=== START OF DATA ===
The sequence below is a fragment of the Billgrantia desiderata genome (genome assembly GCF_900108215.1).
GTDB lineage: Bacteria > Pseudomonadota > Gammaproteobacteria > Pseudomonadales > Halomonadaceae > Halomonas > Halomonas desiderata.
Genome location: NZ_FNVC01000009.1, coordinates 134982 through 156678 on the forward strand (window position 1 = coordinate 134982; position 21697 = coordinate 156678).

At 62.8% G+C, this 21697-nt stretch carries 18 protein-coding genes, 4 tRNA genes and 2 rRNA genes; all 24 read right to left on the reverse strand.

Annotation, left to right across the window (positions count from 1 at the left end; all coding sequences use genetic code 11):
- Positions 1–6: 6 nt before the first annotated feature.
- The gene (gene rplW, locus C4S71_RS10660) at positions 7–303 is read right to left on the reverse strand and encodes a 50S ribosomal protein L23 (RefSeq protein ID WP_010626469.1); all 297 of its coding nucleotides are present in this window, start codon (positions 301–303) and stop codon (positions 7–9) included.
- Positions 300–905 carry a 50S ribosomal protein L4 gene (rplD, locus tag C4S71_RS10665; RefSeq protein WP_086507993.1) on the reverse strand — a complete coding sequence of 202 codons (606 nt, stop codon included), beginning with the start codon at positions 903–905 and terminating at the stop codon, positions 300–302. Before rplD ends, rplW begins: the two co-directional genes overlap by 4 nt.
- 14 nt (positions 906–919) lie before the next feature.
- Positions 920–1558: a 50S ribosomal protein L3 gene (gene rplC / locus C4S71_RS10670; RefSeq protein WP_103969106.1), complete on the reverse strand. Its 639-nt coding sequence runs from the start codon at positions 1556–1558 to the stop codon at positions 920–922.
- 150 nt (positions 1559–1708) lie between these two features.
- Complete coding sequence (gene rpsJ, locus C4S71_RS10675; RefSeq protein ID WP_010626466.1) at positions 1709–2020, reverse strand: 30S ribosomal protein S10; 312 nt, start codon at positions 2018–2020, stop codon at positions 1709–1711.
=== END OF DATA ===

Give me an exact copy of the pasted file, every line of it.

The sequence below is a fragment of the Billgrantia desiderata genome (genome assembly GCF_900108215.1).
GTDB lineage: Bacteria > Pseudomonadota > Gammaproteobacteria > Pseudomonadales > Halomonadaceae > Halomonas > Halomonas desiderata.
Genome location: NZ_FNVC01000009.1, coordinates 134982 through 156678 on the forward strand (window position 1 = coordinate 134982; position 21697 = coordinate 156678).

At 62.8% G+C, this 21697-nt stretch carries 18 protein-coding genes, 4 tRNA genes and 2 rRNA genes; all 24 read right to left on the reverse strand.

Annotation, left to right across the window (positions count from 1 at the left end; all coding sequences use genetic code 11):
- Positions 1–6: 6 nt before the first annotated feature.
- The gene (gene rplW, locus C4S71_RS10660) at positions 7–303 is read right to left on the reverse strand and encodes a 50S ribosomal protein L23 (RefSeq protein ID WP_010626469.1); all 297 of its coding nucleotides are present in this window, start codon (positions 301–303) and stop codon (positions 7–9) included.
- Positions 300–905 carry a 50S ribosomal protein L4 gene (rplD, locus tag C4S71_RS10665; RefSeq protein WP_086507993.1) on the reverse strand — a complete coding sequence of 202 codons (606 nt, stop codon included), beginning with the start codon at positions 903–905 and terminating at the stop codon, positions 300–302. Before rplD ends, rplW begins: the two co-directional genes overlap by 4 nt.
- 14 nt (positions 906–919) lie before the next feature.
- Positions 920–1558: a 50S ribosomal protein L3 gene (gene rplC / locus C4S71_RS10670; RefSeq protein WP_103969106.1), complete on the reverse strand. Its 639-nt coding sequence runs from the start codon at positions 1556–1558 to the stop codon at positions 920–922.
- 150 nt (positions 1559–1708) lie between these two features.
- Complete coding sequence (gene rpsJ, locus C4S71_RS10675; RefSeq protein ID WP_010626466.1) at positions 1709–2020, reverse strand: 30S ribosomal protein S10; 312 nt, start codon at positions 2018–2020, stop codon at positions 1709–1711.